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Who bears the cost of a change in the exchange rate? Pass-through accounting for the case of beer

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  • Hellerstein, Rebecca

Abstract

Nominal exchange rates are remarkably volatile. They ordinarily appear disconnected from the fundamentals of the economies whose currencies they price. These facts make up a classic puzzle about the international economy. If prices do not respond fully to changes in the nominal exchange rate, who bears the cost of such large and unpredictable changes: foreign firms, domestic firms, or domestic consumers? This study presents a new analysis of the sources of incomplete pass-through and then uses this analysis to re-examine its implications for social welfare. I develop and estimate a structural model that analyzes the sources of local-currency price stability for a particular industry. The model enables counterfactual simulations that quantify the relative importance of firms' local-cost components and markup adjustments in the incomplete transmission of exchange-rate shocks to prices and the effect of the exchange-rate shock on domestic and foreign firms' profits and on consumer surplus. The model is applied to a panel dataset of one industry with retail and wholesale prices for UPC-level products. I find that markup adjustments by manufacturers and the retailer explain roughly half of the incomplete transmission and local-cost components account for the other half. Foreign manufacturers generally bear a greater cost (or reap a greater benefit) following an exchange-rate-induced marginal-cost shock than do domestic consumers, domestic manufacturers, or the domestic retailer.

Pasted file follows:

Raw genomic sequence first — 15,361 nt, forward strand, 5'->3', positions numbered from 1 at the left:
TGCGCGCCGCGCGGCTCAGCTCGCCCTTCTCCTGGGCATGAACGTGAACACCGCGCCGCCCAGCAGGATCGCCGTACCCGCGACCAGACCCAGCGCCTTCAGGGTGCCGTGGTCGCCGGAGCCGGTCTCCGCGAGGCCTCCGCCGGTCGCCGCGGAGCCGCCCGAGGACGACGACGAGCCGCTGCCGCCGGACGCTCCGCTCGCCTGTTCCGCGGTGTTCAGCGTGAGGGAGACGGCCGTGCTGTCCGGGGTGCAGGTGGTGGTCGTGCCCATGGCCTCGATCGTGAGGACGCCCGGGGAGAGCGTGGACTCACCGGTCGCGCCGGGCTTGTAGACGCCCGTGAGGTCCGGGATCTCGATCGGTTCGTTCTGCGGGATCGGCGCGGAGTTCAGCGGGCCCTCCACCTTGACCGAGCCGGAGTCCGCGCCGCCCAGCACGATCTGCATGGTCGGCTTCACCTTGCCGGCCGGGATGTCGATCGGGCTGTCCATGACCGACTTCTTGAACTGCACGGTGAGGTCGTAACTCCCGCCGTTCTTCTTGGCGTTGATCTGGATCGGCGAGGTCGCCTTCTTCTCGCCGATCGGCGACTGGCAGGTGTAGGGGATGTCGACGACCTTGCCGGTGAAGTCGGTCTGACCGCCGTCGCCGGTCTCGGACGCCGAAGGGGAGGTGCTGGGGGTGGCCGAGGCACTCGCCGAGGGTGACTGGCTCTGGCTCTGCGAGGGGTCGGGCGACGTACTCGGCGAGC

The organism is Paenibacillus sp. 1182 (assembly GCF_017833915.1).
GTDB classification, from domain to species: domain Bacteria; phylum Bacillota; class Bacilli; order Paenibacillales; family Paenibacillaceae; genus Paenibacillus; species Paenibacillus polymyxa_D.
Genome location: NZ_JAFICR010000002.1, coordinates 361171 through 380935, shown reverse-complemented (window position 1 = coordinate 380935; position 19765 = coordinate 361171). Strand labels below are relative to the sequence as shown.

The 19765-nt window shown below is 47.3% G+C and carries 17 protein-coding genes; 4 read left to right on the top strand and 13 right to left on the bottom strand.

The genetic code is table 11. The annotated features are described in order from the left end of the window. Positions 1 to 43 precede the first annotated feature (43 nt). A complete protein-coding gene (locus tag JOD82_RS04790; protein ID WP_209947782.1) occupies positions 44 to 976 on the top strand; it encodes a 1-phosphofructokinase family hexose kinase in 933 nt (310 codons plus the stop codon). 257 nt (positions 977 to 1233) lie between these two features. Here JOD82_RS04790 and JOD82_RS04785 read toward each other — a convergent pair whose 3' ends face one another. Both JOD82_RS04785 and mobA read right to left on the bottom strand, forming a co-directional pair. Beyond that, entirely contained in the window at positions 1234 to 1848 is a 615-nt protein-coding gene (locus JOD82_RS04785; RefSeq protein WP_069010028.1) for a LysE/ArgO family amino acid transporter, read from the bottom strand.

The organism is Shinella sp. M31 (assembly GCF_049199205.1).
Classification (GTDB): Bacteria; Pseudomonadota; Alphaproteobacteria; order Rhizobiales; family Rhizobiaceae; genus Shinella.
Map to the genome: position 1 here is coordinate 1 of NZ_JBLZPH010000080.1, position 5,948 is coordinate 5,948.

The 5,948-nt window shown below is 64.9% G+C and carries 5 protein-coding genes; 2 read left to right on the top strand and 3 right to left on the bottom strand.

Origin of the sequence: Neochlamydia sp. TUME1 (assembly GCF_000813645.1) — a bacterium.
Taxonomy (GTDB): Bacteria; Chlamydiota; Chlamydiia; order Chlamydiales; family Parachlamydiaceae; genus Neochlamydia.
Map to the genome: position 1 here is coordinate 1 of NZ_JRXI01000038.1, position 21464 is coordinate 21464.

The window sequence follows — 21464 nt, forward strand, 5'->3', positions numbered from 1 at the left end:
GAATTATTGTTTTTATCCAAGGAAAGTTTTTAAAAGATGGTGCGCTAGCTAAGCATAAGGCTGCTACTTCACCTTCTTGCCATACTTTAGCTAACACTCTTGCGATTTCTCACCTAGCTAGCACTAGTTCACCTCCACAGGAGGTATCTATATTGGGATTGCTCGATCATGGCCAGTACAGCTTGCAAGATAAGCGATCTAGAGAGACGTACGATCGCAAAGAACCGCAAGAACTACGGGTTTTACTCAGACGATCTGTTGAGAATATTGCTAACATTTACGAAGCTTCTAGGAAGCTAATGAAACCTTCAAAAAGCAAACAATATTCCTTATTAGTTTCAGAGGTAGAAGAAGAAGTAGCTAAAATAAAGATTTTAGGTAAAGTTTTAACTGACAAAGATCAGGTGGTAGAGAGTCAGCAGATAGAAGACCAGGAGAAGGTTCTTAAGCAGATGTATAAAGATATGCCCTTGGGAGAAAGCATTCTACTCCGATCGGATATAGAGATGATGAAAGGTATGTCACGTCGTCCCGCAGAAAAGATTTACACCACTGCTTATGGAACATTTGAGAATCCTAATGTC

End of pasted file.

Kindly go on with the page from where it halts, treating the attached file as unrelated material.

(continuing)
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  • Hellerstein, Rebecca, 2008. "Who bears the cost of a change in the exchange rate? Pass-through accounting for the case of beer," Journal of International Economics, Elsevier, vol. 76(1), pages 14-32, September.
  • Handle: RePEc:eee:inecon:v:76:y:2008:i:1:p:14-32
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